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CoMoUK publishes guidance for community organisations considering introducing a mobility hub

Mark Dowey, Senior Development Officer – Built Environment Scotland at CoMoUK, an SFHA associate, discusses new guidance documents it has produced to help those who are considering introducing a mobility hub. 

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Last month’s CoMoUK blog for SFHA described what a mobility hub is and the gains that can be made from implementing one. The article also gave an overview of how they fit in with current transport policy and looked at some examples of their successful implementation.

CoMoUK has now published two new guidance documents to help planners, developers and community organisations who are considering introducing a mobility hub. The ‘Mobility Hub Toolkit’ takes users through the different steps involved in creating a hub from conception to implementation, while ‘Delivery Models for Mobility Hubs’ looks at the different ways of delivering a viable mobility hub, covering topics such as funding, procurement and management.

The toolkit is designed to be used alongside the existing ‘Mobility Hubs Guidance’ document, previously produced by CoMoUK, (see https://como.org.uk/shared-mobility/mobility-hubs/what/), and bring together different aspects of mobility hub implementation in an easy-to-use document. It can also be used by those familiar with the concept but seeking specific advice on delivery areas – the guide is split into easily navigable topics for this purpose, including sections on feasibility and viability, business models, and community engagement. There are also links to further reading and broader policy information.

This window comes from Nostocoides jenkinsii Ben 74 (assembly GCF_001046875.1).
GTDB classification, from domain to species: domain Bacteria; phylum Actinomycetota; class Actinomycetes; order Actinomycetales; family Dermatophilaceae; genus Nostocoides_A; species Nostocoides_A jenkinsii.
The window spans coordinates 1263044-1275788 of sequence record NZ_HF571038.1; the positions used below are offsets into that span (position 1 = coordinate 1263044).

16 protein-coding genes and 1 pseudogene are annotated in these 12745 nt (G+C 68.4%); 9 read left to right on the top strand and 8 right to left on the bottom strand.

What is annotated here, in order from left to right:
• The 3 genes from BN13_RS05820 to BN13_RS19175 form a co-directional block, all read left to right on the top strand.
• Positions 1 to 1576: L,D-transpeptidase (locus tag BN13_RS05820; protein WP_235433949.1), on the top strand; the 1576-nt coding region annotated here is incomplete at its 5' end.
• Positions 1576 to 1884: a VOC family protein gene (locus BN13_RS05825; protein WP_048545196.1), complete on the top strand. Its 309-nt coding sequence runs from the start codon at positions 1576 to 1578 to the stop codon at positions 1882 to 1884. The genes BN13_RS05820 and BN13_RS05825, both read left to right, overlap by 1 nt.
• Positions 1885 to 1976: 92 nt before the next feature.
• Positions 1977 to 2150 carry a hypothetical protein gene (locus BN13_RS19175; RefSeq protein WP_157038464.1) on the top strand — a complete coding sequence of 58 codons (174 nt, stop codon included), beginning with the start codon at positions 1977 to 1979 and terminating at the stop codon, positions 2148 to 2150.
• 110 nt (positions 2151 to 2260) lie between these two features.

The guide on delivery models expands on the financial aspects of the toolkit to outline the options for funding, procurement, and management of a hub, using worked examples. There are sections covering the leadership of hubs and collaboration between partners, moving through funding sources and management of risks to guidance on making hubs financially sustainable. The guide also covers different approaches to specification and procurement of mobility hubs, outlining four indicative delivery models.

As transport policy continues to seek a shift away from the dominance of the private car, the appeal of mobility hubs – a combination of public, shared, and active travel modes alongside good quality public realm and community facilities – will hopefully become more widespread. One of CoMoUK’s roles is to support delivery of mobility hubs in Scotland, and we are happy to assist anyone considering promoting one in their area.

Please contact me at mark@como.org.uk for details or if you have feedback on the toolkit and guide.

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